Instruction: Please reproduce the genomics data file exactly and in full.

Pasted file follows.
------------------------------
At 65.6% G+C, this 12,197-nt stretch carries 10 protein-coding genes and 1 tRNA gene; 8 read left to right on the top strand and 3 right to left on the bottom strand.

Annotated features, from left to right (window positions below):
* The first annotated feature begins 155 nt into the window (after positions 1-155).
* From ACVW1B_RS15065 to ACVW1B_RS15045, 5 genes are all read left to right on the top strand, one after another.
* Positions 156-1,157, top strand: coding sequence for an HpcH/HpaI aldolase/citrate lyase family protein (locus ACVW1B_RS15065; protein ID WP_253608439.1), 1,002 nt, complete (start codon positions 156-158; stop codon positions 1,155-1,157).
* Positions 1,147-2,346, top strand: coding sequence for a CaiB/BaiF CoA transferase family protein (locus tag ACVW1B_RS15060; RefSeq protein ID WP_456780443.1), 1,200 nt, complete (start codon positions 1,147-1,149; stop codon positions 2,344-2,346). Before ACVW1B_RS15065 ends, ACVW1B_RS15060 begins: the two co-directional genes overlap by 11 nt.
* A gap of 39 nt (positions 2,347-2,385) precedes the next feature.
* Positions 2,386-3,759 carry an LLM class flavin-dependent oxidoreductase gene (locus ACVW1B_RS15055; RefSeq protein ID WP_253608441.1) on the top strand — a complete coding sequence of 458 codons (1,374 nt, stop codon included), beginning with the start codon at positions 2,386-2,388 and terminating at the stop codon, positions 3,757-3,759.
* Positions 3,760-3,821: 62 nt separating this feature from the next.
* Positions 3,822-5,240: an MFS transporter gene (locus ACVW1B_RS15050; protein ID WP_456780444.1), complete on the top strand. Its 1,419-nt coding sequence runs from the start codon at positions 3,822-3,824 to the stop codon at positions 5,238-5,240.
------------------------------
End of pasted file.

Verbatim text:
At 65.6% G+C, this 12,197-nt stretch carries 10 protein-coding genes and 1 tRNA gene; 8 read left to right on the top strand and 3 right to left on the bottom strand.

Annotated features, from left to right (window positions below):
* The first annotated feature begins 155 nt into the window (after positions 1-155).
* From ACVW1B_RS15065 to ACVW1B_RS15045, 5 genes are all read left to right on the top strand, one after another.
* Positions 156-1,157, top strand: coding sequence for an HpcH/HpaI aldolase/citrate lyase family protein (locus ACVW1B_RS15065; protein ID WP_253608439.1), 1,002 nt, complete (start codon positions 156-158; stop codon positions 1,155-1,157).
* Positions 1,147-2,346, top strand: coding sequence for a CaiB/BaiF CoA transferase family protein (locus tag ACVW1B_RS15060; RefSeq protein ID WP_456780443.1), 1,200 nt, complete (start codon positions 1,147-1,149; stop codon positions 2,344-2,346). Before ACVW1B_RS15065 ends, ACVW1B_RS15060 begins: the two co-directional genes overlap by 11 nt.
* A gap of 39 nt (positions 2,347-2,385) precedes the next feature.
* Positions 2,386-3,759 carry an LLM class flavin-dependent oxidoreductase gene (locus ACVW1B_RS15055; RefSeq protein ID WP_253608441.1) on the top strand — a complete coding sequence of 458 codons (1,374 nt, stop codon included), beginning with the start codon at positions 2,386-2,388 and terminating at the stop codon, positions 3,757-3,759.
* Positions 3,760-3,821: 62 nt separating this feature from the next.
* Positions 3,822-5,240: an MFS transporter gene (locus ACVW1B_RS15050; protein ID WP_456780444.1), complete on the top strand. Its 1,419-nt coding sequence runs from the start codon at positions 3,822-3,824 to the stop codon at positions 5,238-5,240.